The small paired-watershed experiment approach is the “gold standard” for investigating the mechanisms of changes in water balance in response to vegetation (Bosch and Hewlett, 1982), but this method is not feasible for large basins (Wei et al., 2008). Eco-hydrological models based on remote sensing inputs provide an efficient way to understand hydrological processes at a high spatial resolution over large areas and long time periods (Wang and Dickinson, 2012). To investigate interactions among vegetation, climate, and the water cycle in the UHRB, a hydrological model should consider the effects of both vegetation and climate change and mechanistic understanding of hydrology. While many studies have investigated hydrological processes using mechanistic land surface models (Baker and Miller, 2013; Shin et al., 2019; Xi et al., 2018), their complex model structures and large number of parameters limit their applicability at a large spatial scale. Likewise, carbon and water fluxes of vegetation are tightly connected, but many hydrological models lack biological constraints of photosynthetic carbon uptake in quantifying hydrological variables.
To navigate this trade-off between mechanistic carbon–water linkage and computational efficiency, we developed and applied a new hybrid model that integrates two existing models: the “water-centric” Water Supply Stress Index (WaSSI) model (Sun et al., 2011; Caldwell et al., 2012; Liu et al., 2020) and the “carbon-centric” Coupled Carbon and Water (CCW) model (Y. Zhang et al., 2016, 2019). Here, we use this coupled model to address the following questions. (1) What were the spatial and temporal patterns of annual and monthly water yield (WY) in the UHRB from 2001 to 2018? (2) To what extent did the rapid local vegetation greening affect WY in the UHRB and thus water supply for the SNWDP? (3) How did the local vegetation greening change hydrological drought risks in the UHRB? Overall, our goal is to improve understanding of the effects of local vegetation greening on the water balance and hydrological drought and to provide a scientific basis for managing watersheds that serve as a critical water supply in inter-basin water diversion projects.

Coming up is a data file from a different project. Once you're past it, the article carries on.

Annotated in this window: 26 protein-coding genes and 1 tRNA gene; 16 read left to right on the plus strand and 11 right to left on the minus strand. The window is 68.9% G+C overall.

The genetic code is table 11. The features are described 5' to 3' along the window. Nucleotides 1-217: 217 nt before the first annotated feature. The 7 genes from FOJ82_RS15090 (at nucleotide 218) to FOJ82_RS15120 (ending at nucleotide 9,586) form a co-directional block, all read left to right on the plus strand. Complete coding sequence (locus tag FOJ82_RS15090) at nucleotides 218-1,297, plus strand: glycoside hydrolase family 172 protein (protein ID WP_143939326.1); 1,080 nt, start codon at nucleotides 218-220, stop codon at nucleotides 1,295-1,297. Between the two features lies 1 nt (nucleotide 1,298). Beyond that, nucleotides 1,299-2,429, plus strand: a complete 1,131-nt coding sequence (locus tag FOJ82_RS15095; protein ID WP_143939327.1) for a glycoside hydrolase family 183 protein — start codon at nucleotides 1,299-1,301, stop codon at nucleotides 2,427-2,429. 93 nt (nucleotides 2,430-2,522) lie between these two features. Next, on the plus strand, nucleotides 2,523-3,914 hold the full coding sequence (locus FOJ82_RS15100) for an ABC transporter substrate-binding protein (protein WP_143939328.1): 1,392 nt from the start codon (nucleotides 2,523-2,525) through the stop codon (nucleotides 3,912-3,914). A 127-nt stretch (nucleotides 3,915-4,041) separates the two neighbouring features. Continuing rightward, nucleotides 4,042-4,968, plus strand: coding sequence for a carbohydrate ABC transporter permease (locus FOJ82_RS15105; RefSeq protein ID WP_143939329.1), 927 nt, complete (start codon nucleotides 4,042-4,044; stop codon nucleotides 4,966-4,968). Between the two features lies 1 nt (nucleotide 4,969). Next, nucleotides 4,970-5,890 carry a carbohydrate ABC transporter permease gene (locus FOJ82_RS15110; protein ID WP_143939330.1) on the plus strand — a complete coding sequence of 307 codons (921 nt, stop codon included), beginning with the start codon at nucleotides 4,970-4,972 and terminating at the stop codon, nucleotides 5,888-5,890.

2.1 Study area
The Han River in Central China covers approximately 1.59×105 km2 with a total length of 1577 km (Jin and Guo, 1993; Yang et al., 1997), making it the longest tributary of the Yangtze River. Its mountainous upper reaches (31∘20′–34∘10′ N, 106∘–112∘ E; 210–3500 m a.s.l) are 925 km long and drain an area of approximately 9.5×104 km2 (Yang et al., 1997). The historical mean annual runoff of the UHRB is 41.1 km3 (though with high interannual variability) (Yang et al., 1997). The Danjiangkou Reservoir, located on the easternmost tip of the UHRB, stores runoff from the UHRB and serves as the water source for the middle route of the SNWDP (Fig. 1).
The SNWDP is an ambitious plan to alleviate the water shortage in North China, whose water consumption and requirements have increased greatly since the 1980s due to the increasing acceleration of both economic development and population growth (Liu and Zheng, 2002). The SNWDP serves roughly 400 million people, accounting for about one-third of China's population. However, annual available water resources per capita in North China are less than one-fourth of those in South China (Zhang et al., 2020). Water shortages in North China, including in China's capital Beijing, have become a major factor constraining economic and social development. The SNWDP consists of three routes: the eastern, middle, and western routes (Liu and Zheng, 2002). The eastern route uses an ancient canal in East China to divert water from the lower Yangtze River, the middle route diverts water from the UHRB via aqueducts, and the western route (currently in the planning stages) would divert water from the upper Yangtze River (Liu and Zheng, 2002).